July 9, 2008 | David F. Coppedge

First Mercury Research Papers in from MESSENGER

Science published a suite of papers analyzing data from the first MESSENGER spacecraft flyby of Mercury.1  The flyby last January was the first since Mariner 10 visited in the 1970s.  Mariner 10 had left many questions that are now being revisited.  Among the dozen papers and articles, here are three that discuss the most significant discoveries touching on Mercury’s origin and history.

  1. Volcanoes:  The volcanoes are officially real.  Mariner had left doubt whether the smooth plains and craters with flattened floors were produced volcanically.  Now, MESSENGER scientists have confirmed numerous cases of intrusive and extrusive volcanism.2  Many impact craters and areas between craters have been flooded with lava.  In addition, small “ghost” craters can be seen in some lava flows.  The volume of lava in some craters is impressive.  Some flooded craters are hundreds of miles wide and 5 km deep.  Grabens and wrinkle ridges subsequent to the eruptions suggest that Mercury’s surface shrank subsequent to the planet’s formation.  Overall, the volcanic evidence on Mercury resembles that of earth’s moon.
  2. Craters:  The interpretation of surface age by crater counts has continued to be controversial, reported Strom et al in another paper.3  Crater-counters will need to take into consideration what they said: “Clusters of secondaries, seen in some higher-resolution Mariner 10 images, were presumed to constitute a minor fraction of Mercury’s smaller craters.  MESSENGER images suggest that secondary cratering is much more important than had been thought, as exemplified by the many distinct chains and clusters of craters radiating away from prominent, large, fresh impact craters and basins.”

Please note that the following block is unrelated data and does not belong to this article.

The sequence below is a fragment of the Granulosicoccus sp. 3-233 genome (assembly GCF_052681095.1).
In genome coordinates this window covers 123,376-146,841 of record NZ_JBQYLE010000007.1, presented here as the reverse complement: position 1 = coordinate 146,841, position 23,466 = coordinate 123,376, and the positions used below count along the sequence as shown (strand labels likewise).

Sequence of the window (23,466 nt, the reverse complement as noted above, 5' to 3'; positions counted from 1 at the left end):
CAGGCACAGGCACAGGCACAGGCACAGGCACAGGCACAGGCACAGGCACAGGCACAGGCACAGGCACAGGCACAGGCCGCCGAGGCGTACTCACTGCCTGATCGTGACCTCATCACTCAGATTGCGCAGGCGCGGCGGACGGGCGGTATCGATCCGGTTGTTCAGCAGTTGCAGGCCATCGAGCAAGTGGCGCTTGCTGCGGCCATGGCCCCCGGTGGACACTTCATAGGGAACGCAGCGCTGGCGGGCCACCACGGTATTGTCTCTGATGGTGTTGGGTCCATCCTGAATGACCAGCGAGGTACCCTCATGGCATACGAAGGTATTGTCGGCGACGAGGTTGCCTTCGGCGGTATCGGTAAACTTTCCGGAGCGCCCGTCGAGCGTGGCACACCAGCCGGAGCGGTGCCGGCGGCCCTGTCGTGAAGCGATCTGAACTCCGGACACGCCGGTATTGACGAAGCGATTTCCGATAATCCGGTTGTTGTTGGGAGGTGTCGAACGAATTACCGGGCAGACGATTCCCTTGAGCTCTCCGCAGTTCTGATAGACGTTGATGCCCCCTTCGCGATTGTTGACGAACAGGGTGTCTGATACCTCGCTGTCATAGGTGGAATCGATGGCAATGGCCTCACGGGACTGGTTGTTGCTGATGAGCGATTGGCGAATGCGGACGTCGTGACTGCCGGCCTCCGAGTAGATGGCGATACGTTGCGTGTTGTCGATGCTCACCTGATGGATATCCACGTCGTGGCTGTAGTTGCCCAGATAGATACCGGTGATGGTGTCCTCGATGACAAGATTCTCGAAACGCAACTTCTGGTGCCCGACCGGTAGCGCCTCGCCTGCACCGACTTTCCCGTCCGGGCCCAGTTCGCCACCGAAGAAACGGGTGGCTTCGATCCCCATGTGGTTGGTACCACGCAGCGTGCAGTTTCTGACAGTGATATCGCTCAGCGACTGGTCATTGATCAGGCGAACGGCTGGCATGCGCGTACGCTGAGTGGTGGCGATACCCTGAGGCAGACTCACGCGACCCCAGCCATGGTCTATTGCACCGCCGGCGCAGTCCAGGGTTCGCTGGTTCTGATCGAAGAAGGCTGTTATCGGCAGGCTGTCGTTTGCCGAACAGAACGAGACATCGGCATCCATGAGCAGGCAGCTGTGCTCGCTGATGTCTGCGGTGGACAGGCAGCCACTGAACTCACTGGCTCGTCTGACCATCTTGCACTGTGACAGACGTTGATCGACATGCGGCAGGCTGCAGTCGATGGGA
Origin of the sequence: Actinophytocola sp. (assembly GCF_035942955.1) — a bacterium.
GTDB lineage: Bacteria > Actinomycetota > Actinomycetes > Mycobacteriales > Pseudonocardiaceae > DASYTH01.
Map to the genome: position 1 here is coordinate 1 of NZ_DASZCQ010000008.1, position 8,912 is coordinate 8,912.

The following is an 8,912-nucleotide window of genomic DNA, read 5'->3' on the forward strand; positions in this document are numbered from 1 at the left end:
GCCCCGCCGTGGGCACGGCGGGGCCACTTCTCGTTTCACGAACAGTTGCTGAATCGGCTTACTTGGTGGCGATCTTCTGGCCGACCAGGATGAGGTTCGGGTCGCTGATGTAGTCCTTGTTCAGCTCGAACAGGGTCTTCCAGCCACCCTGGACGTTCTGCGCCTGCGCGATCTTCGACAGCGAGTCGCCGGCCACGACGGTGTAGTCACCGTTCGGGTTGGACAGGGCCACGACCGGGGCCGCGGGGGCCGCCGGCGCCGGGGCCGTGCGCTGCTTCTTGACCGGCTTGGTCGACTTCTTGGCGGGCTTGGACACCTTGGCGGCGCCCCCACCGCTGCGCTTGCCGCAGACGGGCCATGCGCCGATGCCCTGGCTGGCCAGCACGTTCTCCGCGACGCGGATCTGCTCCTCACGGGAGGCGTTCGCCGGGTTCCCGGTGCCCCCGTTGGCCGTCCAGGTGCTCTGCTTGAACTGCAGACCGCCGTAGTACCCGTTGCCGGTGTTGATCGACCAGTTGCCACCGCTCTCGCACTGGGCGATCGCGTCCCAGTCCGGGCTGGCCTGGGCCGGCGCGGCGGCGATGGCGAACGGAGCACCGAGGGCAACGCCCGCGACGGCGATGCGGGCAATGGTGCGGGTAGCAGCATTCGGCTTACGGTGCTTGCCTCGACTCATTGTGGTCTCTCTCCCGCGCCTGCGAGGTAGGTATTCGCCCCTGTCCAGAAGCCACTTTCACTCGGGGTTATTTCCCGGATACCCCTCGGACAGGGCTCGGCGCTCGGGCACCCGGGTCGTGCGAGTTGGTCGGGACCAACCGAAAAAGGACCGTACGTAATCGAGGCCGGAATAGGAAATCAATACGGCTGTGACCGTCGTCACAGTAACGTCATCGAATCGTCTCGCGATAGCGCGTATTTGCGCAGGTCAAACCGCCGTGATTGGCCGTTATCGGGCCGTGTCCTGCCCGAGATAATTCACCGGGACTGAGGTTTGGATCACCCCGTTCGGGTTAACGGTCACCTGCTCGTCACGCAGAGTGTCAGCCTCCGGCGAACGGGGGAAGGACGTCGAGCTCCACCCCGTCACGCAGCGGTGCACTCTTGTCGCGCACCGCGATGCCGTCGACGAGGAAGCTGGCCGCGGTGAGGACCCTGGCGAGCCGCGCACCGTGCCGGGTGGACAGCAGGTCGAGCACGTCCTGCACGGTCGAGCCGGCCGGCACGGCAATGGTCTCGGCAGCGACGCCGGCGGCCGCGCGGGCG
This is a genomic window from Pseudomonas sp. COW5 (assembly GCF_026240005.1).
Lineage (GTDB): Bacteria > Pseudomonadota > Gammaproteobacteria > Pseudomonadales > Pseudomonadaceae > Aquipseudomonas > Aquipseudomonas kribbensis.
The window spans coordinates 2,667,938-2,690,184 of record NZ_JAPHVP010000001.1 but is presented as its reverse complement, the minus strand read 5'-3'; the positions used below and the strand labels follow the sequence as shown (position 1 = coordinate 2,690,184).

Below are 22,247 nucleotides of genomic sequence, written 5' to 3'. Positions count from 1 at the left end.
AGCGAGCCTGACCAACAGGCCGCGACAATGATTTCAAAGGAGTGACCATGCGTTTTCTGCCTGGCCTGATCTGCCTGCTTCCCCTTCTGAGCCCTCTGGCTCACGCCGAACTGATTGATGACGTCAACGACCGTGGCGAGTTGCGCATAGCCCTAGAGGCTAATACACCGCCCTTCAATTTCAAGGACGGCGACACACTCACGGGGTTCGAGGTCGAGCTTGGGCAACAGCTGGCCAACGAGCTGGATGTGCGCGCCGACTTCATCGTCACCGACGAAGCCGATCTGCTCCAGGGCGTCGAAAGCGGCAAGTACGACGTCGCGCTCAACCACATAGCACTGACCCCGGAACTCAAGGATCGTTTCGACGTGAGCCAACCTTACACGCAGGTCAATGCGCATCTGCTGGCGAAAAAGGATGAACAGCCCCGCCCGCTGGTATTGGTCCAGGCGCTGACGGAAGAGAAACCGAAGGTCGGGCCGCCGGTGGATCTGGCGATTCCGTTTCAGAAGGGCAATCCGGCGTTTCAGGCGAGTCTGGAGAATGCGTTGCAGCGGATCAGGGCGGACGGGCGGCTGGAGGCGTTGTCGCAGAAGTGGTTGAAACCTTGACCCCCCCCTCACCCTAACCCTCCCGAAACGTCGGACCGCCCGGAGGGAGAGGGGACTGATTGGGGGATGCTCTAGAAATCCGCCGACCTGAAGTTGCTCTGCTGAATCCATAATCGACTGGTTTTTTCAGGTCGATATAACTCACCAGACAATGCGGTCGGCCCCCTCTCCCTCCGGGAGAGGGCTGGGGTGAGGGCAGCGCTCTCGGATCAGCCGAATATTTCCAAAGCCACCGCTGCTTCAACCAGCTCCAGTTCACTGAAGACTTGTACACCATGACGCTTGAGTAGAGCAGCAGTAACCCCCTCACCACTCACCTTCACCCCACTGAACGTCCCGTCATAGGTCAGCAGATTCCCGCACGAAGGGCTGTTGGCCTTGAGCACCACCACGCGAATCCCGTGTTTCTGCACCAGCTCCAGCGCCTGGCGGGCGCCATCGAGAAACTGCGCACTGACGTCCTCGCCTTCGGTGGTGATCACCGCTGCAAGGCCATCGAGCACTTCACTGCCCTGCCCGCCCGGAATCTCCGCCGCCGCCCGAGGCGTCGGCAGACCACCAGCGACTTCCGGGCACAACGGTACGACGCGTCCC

Additional findings cast more doubt on the assumption that craters signify how old things are.  Some heavily-cratered plains appear much younger than others which presumably formed during a hypothetical Late Heavy Bombardment 3.5 billion years ago.  “In any event, the use of small craters for dating of geological units on Mercury must be done with even greater caution than is needed for other bodies.”  Why?  “Whereas an older unit will tend to have more secondaries on it than a younger unit, there cannot be the one-to-one correspondence of crater density with relative or absolute age (as there is for primary craters) because of the temporally and spatially nonuniform production of secondaries.”  If crater counts are to have any age interpretation, it seems that each planet or moon will have to have its own rules.